As an employer that doesn’t pay the apprenticeship levy, you pay just 5% towards the cost of training and assessing an apprentice.
The government will pay the rest up to the funding band maximum.
You’ll pay the training provider directly and agree on a payment schedule.
If you employ fewer than 50 employees, the government will pay 95% of the apprenticeship training costs up to the funding band maximum for apprentices aged:
- 16 to 18
- 19 to 24 with an education, health and care plan provided by their local authority or has been in the care of their local authority
Asset Training is an independent training provider with a proven track record of offering employer-led Apprenticeships to Non-Levy employers. Our Learning Facilitators have unrivalled knowledge and industry experience and will work in partnership with you to co-design and deliver a bespoke programme that aligns with your employee goals via our Curriculum planning visit that will take place before the Apprentice starts their programme with us.
You can recruit new Apprentices for your business bringing in new talent but also access funding for your existing workforce to up-skill them in areas of your choice. Asset Training can help you establish areas for development with an Organisational Needs Analysis.
Employers can apply for a payment of £1000 for new apprentices aged 16-18.
Paying employer National Insurance contributions
Employers may not need to pay Class 1 National Insurance contributions for an apprentice, if the apprentice is:
- under 25 years old
- on an approved UK government apprenticeship standard or framework (these can differ depending on country)
- earns less than £967 a week (£50,270 a year)
The apprentice, as an employee, will continue to pay Class 1 insurance contributions through their salary, this will only benefit the employer.
Read HMRC’s guidance on paying National Insurance contributions.
There is a range of visible business benefits associated with apprenticeships. These benefits can be enjoyed by companies in virtually every sector.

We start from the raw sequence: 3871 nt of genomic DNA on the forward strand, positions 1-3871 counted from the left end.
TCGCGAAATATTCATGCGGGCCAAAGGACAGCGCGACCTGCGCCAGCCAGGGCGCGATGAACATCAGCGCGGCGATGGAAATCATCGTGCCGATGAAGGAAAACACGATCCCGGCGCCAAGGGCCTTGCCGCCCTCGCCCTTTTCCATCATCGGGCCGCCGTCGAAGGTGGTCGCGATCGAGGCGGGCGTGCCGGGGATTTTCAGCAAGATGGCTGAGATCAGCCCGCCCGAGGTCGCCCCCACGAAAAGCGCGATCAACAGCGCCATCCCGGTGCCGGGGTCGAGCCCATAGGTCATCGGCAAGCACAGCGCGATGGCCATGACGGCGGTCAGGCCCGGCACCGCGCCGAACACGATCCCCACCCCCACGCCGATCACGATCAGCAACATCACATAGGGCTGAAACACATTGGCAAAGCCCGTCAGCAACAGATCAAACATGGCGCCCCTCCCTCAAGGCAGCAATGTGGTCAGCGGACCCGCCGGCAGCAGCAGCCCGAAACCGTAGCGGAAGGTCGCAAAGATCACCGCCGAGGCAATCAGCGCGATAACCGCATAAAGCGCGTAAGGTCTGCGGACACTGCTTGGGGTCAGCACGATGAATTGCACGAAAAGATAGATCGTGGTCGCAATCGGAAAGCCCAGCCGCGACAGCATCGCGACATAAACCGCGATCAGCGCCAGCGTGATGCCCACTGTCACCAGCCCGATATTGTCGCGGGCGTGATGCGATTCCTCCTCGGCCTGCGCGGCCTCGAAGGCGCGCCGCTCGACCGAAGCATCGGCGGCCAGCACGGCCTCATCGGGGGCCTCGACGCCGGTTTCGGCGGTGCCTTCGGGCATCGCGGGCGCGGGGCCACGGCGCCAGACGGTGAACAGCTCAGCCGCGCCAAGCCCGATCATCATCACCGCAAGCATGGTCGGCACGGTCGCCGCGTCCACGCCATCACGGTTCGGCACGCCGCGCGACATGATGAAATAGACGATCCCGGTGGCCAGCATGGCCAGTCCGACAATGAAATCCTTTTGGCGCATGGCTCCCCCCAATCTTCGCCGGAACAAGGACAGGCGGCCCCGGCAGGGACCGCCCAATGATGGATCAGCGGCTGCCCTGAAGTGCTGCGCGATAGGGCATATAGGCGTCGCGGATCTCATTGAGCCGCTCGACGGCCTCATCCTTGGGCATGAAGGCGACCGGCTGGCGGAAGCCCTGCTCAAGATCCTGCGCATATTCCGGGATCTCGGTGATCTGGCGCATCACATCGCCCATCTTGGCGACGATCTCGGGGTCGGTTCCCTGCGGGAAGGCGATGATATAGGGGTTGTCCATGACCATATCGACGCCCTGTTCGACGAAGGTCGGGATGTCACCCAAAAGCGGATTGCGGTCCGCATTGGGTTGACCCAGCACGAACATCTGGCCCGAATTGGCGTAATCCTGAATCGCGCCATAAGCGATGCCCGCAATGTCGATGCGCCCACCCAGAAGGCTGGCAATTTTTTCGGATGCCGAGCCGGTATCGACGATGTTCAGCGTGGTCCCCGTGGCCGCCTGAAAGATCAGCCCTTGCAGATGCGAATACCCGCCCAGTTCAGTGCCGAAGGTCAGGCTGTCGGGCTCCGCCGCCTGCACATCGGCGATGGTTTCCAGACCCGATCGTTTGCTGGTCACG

Apprenticeship schemes help to ensure that your business has precisely the skills it needs. No-one knows your business better than you do, and apprenticeships allow you to impart this knowledge to potential employees-meaning you end up with a workforce that is perfectly suited to the unique demands of your company.
You will need to pay at least the minimum wage, which is currently £5.28 per hour for apprentices. Remember the rate is reviewed every April. All apprentices are entitled to this rate if they’re aged under 19, or aged 19 or over and in the first year of their apprenticeship.
If your apprentice is aged 19 or over and has completed the first year of their apprenticeship, you’ll need to pay the correct minimum wage for their group.
If you are considering taking on an apprentice for the first time, it is vital that you are aware of your responsibilities. Broadly speaking apprentices are entitled to the same working rights as conventional employees.
An apprentice is an employee of your business and you must ensure that they receive at least the basic working rights. In practice this means that apprentices must, amongst other things:
• Be paid at least the National Minimum Wage.
• Receive at least 20 days’ paid holiday, in addition to bank holidays.
It is also important that you understand the nature of the apprenticeship training process. The training received by each apprentice should follow a framework, which is set by the National Apprenticeship Service.